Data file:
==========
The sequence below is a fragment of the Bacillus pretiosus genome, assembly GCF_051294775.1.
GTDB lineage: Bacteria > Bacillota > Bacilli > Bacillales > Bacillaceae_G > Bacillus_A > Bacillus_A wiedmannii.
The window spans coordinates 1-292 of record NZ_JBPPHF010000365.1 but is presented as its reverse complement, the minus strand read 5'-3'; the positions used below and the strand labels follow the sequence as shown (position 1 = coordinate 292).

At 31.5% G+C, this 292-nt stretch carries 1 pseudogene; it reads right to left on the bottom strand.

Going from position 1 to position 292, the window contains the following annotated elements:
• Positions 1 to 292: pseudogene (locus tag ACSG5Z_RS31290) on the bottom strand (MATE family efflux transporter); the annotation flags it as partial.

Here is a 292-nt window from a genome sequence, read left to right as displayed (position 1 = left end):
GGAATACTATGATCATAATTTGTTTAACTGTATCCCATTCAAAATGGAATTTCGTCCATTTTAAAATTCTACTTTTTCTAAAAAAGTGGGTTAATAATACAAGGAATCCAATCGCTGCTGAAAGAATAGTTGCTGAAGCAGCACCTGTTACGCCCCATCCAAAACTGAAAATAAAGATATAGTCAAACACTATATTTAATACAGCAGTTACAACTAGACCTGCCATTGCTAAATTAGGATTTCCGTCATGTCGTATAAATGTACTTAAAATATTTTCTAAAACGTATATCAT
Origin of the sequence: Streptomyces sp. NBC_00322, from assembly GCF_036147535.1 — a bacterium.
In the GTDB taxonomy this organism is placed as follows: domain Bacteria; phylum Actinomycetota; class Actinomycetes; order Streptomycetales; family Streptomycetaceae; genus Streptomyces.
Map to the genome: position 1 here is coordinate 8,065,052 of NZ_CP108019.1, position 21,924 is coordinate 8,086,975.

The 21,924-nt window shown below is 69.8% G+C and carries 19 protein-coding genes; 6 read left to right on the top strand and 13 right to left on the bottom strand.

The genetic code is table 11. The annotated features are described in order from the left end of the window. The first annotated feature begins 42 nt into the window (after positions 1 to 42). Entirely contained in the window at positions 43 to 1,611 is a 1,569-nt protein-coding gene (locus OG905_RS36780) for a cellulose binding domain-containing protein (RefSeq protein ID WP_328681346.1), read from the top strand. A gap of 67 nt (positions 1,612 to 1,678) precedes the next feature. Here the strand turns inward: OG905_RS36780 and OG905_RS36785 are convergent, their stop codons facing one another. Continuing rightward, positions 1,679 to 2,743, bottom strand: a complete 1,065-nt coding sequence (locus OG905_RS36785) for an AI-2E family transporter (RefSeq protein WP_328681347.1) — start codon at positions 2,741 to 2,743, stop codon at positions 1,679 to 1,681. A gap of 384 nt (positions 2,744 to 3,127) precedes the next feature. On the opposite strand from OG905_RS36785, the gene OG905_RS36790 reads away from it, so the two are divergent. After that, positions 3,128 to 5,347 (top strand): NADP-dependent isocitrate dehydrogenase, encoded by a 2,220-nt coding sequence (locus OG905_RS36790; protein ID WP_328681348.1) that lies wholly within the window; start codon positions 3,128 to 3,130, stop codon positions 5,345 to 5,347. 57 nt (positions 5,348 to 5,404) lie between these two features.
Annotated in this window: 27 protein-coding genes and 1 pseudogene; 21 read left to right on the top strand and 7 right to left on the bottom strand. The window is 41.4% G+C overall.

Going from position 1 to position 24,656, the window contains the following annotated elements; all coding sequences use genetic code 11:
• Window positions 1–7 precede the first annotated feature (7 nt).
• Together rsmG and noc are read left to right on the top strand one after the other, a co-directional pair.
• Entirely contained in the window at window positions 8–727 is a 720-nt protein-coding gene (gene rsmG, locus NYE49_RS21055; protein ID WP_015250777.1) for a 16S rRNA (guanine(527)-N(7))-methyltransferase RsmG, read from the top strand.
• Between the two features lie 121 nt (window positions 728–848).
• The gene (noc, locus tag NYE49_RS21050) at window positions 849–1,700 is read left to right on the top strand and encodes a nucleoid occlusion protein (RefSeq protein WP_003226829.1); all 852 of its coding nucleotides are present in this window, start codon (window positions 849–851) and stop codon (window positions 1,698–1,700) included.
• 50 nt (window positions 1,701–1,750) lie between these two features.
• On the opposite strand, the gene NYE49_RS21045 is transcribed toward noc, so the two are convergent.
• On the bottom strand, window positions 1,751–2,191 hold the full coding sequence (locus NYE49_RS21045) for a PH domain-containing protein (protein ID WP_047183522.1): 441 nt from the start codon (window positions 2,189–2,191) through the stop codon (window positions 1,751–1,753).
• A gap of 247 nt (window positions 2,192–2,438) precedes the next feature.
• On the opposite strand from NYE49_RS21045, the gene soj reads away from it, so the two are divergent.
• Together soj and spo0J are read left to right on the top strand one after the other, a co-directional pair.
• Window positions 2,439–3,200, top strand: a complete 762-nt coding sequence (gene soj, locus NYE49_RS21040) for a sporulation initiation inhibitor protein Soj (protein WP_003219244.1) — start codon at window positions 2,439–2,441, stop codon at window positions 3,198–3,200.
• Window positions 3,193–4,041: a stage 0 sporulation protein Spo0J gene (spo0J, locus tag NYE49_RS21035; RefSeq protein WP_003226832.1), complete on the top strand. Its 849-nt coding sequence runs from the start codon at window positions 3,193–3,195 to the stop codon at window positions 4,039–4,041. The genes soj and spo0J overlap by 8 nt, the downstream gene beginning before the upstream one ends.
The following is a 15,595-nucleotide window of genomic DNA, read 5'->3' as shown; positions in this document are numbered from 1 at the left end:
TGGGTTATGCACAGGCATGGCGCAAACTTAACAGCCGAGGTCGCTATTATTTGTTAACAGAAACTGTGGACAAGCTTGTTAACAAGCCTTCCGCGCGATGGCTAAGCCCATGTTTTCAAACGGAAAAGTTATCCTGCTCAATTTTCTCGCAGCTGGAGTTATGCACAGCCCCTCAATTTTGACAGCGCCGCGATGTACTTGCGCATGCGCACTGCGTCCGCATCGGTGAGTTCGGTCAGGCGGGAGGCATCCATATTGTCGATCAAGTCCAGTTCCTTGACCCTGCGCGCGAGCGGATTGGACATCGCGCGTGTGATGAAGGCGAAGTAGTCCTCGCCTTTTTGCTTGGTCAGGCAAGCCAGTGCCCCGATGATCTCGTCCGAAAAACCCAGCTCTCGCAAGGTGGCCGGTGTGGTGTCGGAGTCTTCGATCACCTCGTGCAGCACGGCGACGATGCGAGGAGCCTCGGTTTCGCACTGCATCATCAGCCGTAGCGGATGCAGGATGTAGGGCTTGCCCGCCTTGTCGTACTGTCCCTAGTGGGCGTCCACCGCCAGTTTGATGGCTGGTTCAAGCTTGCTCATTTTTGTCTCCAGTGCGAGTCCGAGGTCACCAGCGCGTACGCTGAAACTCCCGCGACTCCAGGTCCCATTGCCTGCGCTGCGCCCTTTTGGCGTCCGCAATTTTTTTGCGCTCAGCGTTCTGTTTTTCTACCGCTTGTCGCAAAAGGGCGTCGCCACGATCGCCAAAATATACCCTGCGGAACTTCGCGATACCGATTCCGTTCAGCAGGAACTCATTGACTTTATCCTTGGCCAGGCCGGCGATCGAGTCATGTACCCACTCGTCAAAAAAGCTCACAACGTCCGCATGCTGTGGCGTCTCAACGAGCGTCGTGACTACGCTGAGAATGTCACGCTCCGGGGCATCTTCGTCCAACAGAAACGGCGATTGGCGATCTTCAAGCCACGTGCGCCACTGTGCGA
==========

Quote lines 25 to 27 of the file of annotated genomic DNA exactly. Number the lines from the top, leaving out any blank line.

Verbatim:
• On the opposite strand from NYE49_RS21045, the gene soj reads away from it, so the two are divergent.
• Together soj and spo0J are read left to right on the top strand one after the other, a co-directional pair.
• Window positions 2,439–3,200, top strand: a complete 762-nt coding sequence (gene soj, locus NYE49_RS21040) for a sporulation initiation inhibitor protein Soj (protein WP_003219244.1) — start codon at window positions 2,439–2,441, stop codon at window positions 3,198–3,200.